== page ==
The December unemployment rate dropped on almost half a million more people considered not part of the labor force. The official unemployment rate is now 5.6%, a -0.2 drop from last month. The labor participation rate went back to 38 year record lows and is 62.7%. From a year ago, the number of people considered not in the labor force has increased by 1.2 million those considered employed grew by 2.7 million. Most in the press will proclaim this is a great employment report, yet the over quarter of a million monthly drop in the labor force size is most disconcerting.
This article overviews and graphs the statistics from the Employment report Household Survey also known as CPS, or current population survey. The CPS survey tells us about people employed, not employed, looking for work and not counted at all. The household survey has large swings on a monthly basis as well as a large margin of sampling error. The CPS has severe limitations, yet, it is our only real insight into what the overall population are doing for work.
The ranks of the employed grew by 111,000 this month. This is within the margin of error of the survey. From a year ago, the employed has increased by 2.751 million. This isn't really a large increase in annual employed if one takes increased population growth into consideration but is increasing beyond what is needed to keep up.
Those unemployed decreased -383,000 to stand at 8,688,000. From a year ago the unemployed has decreased by -1.688 million. Below is the month change in unemployed and as we can see, this number normally swings wildly on a month to month basis.
Those not in the labor force increased by 456,000 persons and to bet 92,898,000. The below graph is the monthly change of the not in the labor force ranks. Notice the increasing swells and wild monthly swings. Those not in the labor force has increased by 1,200,000 in the past year.
The labor participation rate is at 62.7%, a -0.2 change from last month. Those aged 16 and over either working or looking for work is still at record lows, as shown in the below graph.
The low labor participation rate is not all baby boomers and people entering into retirement. Below is a graph of the labor participation rate for those between the ages of 25 to 54. These are the prime working years, so one cannot blame retirement and college on the declining participation rate. The 25 to 54 age bracket labor participation rates have not been this low since the 1980's recession and the rate stands at a three month static 80.8%.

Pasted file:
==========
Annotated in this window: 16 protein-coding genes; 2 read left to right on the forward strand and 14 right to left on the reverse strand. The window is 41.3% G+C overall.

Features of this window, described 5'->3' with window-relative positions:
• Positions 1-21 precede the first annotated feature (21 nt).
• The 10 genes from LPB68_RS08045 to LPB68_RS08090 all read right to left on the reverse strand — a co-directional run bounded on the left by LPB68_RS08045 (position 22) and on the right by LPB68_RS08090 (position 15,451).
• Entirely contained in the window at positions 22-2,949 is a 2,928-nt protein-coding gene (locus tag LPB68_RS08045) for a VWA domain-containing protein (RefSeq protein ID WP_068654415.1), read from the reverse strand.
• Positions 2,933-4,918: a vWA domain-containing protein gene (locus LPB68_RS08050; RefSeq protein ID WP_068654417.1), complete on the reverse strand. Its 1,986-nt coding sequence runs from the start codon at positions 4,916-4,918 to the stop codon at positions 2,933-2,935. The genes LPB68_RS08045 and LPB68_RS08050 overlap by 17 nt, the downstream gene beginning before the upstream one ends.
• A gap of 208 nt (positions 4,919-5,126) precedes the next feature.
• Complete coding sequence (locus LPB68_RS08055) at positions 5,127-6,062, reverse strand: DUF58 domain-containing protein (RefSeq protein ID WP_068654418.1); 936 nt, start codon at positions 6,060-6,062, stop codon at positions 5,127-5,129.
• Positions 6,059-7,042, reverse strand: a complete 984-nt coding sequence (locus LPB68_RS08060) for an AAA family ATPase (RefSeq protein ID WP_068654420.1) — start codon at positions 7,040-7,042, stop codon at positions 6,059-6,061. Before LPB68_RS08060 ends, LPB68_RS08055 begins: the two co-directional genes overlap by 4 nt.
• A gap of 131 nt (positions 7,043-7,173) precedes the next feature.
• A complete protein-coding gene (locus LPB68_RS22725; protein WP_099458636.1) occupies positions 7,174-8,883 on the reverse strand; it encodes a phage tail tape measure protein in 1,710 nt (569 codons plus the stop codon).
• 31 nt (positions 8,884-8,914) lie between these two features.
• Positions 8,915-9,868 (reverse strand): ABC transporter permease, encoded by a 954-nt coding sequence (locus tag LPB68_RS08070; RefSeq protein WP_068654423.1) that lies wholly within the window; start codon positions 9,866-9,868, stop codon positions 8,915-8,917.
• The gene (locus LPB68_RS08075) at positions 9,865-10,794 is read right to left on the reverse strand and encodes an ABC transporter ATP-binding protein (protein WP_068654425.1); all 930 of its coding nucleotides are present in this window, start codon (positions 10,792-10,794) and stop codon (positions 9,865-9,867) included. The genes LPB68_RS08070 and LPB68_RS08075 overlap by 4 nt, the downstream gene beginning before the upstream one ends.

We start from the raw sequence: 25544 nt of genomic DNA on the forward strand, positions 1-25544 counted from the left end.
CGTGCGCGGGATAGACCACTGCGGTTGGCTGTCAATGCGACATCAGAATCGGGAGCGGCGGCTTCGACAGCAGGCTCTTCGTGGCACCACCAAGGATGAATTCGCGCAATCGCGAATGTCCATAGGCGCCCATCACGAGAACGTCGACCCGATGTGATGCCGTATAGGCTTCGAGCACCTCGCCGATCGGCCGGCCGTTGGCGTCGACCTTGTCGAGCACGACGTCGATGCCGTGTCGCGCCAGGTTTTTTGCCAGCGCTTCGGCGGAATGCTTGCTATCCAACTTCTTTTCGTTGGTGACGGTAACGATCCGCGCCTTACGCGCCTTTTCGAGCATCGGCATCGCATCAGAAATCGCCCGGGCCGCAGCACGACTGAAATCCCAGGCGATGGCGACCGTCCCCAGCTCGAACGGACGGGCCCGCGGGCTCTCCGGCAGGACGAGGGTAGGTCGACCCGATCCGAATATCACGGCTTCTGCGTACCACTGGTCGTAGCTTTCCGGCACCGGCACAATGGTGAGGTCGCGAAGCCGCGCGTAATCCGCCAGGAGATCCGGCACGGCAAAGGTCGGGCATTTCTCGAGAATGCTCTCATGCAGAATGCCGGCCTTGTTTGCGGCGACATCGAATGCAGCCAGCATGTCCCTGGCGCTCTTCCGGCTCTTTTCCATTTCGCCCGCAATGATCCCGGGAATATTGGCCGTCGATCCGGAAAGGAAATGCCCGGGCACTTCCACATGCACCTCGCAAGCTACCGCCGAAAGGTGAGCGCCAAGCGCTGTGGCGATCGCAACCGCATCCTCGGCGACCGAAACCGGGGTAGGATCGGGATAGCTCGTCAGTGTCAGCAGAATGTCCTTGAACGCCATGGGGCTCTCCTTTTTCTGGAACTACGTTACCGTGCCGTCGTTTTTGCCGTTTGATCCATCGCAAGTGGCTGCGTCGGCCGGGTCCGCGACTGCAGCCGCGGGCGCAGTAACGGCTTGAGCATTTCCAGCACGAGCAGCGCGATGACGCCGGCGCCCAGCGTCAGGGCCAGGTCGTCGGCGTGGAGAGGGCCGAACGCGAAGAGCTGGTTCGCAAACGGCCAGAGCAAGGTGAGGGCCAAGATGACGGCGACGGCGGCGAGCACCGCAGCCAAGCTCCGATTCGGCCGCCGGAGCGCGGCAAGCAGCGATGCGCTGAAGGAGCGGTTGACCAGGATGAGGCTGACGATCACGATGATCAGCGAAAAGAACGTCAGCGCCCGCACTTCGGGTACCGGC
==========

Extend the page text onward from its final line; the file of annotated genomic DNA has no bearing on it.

The civilian labor force, which consists of the employed and the officially unemployed, decreased by a whopping -273 thousand this month. The civilian labor force has grown by 1,082,000 over the past year. New workers enter the labor force every day from increased population inside the United States.
In spite of wild statistical swings, those not in the labor force often grows faster than the population which has the potential to work. Below is a graph of those not in the labor force, (maroon, scale on the left), against the noninstitutional civilian population (blue, scale on the right). Notice how those not in the labor force crosses the noninstitutional civilian population in growth and the accelerated growth started happening right in 2008. There were not enough babies born starting in 1943 to explain the steep 2008 increase in those not in the labor force.
Below is a graph of the civilian labor force, or the official employed plus unemployed, in maroon, scale on left, against those not in the labor force, in blue, scale on right. Notice how those not in the labor force as a trend exceeded those considered employed and unemployed starting around mid 2009. What we have seen is a never ending growing segment of the population that is considered neither employed or unemployed, i.e. not in the labor force, increasing, above the trend line of those who would be naturally dropping out, such as the retired and those in school. Not in the labor force figures do include retirees and the size of the population greater than age 65 has grown.
Those considered employed as a ratio to the total Civilian noninstitutional population now stands at 59.2%, which is more no change for three months. For the interested, there is a relationship between the employment-population ratio and the labor participation rate (LPR): employment-population ratio = LPR * (1 - unemployment rate).
There are millions of people who need full-time jobs with benefits who can't get decent career oriented positions. Those forced into part time work is now 6,790,000, an decrease of -61,000 from last month. Those stuck in part-time hours has declined by 976 thousand over the past year. The below graph shows levels of people who could only get part time hours have remained elevated since the recession but the recent decline is a positive showing.
There are two categories of those working part-time hours. Those who could only get part-time jobs and those working who got their hours cut due to businesses not having enough work for them. The number of people who could only get part-time work declined slightly by -15 thousand to 2,432,000 as shown in the below graph.